One marketing lesson I literally had *beaten* into me …

Of all the sparring partners in my karate class, I feared Adam the most.

I was a skinny teenager, maybe 120 pounds soaking wet. Adam was a college student, about my height but built. He had at least 60 pounds of muscle on me.

One evening we were squared off, circling each other and throwing feints. I knew he had me in the strength department, so my strategy was to compensate with speed. I usually held my own.

Suddenly, I saw him start to twist away from me, and I knew what was coming.

Instinct kicked in, and I did … exactly the wrong thing.

I took a quick shuffle-step back.

As Adam rotated on his left leg, his right leg shot back and upward in a powerful “mule kick.”

My quick backward shuffle had left me directly in the power zone of that kick. It landed squarely on my solar plexus.

The impact lifted me up off my feet and threw me five feet backward.

The chest guard I was wearing absorbed a lot of the shock, but the fight was over. I gasped for 10 minutes before I could start to breathe normally again.


There’s a famous quote from Bruce Lee: “I fear not the man who has practiced 10,000 kicks once, but I fear the man who has practiced one kick 10,000 times.”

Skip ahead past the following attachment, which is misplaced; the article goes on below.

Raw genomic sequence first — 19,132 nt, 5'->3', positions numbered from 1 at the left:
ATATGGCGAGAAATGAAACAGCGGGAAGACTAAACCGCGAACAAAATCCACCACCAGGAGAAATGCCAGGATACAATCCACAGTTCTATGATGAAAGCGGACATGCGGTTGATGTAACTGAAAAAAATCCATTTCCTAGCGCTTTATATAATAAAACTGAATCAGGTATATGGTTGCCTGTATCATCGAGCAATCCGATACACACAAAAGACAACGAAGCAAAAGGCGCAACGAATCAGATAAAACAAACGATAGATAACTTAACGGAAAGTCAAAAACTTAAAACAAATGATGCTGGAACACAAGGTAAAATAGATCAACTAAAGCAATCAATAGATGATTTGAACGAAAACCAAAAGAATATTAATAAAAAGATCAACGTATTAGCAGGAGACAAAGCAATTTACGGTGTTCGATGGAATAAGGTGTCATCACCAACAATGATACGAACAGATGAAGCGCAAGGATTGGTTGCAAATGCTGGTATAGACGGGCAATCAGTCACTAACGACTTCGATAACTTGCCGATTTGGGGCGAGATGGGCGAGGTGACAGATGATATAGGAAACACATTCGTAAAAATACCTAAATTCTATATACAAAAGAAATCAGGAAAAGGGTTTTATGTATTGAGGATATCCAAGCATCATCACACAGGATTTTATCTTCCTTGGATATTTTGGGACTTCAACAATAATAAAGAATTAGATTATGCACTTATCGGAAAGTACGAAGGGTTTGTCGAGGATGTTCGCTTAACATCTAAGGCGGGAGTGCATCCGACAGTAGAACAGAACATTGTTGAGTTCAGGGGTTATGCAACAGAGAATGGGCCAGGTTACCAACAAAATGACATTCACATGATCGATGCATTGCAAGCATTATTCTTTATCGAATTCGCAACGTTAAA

Adam didn’t develop that powerful kick from mixing it up in the sparring ring. Every class, we spent the first 30 minutes performing our “basic exercises,” a boring, repetitive series of drills where we practiced basic punches, kicks and blocks.

Like the mule kick.

His mastery of that one weapon made Adam a fearsome opponent.


When I first got started marketing my books, I was like the guy practicing 10,000 different kicks. There are sooooooo many different tactics out there for getting traffic–SEO, guest blogging, Facebook, Twitter, podcasting … I was constantly stressed out that I wasn’t using all of them.

After a while, though, I realized that I was spreading myself too thin. By jumping around, I didn’t give myself the opportunity to master any of the techniques I was trying.

I decided to focus all of my efforts on one channel for driving traffic to my site: Twitter.

This has allowed me to experiment with different tactics over time and see what works and what doesn’t. I’ve learned how to grow my followers, then convert those followers into email subscribers and (eventually) customers.

Now I’m taking that knowledge and applying it to paid Twitter ads, with great success.

This month, it looks like I’m on track to break 10,000 clicks on the website I use to promote my books. And I’m still picking up steam…

That’s only possible because I decided to pick one approach–one “kick”–and keep practicing it.

Which “kick” will you choose?

Josh Earl

P.S. If you’re interested in using Twitter as a platform to grow your audience and market your stuff, check out Pluggio (affiliate link). Pluggio’s advanced tweet scheduling features have helped me grow my Twitter account from around 5,000 followers to more than 12,000 over the last year, and it only took on average 20 minutes per week.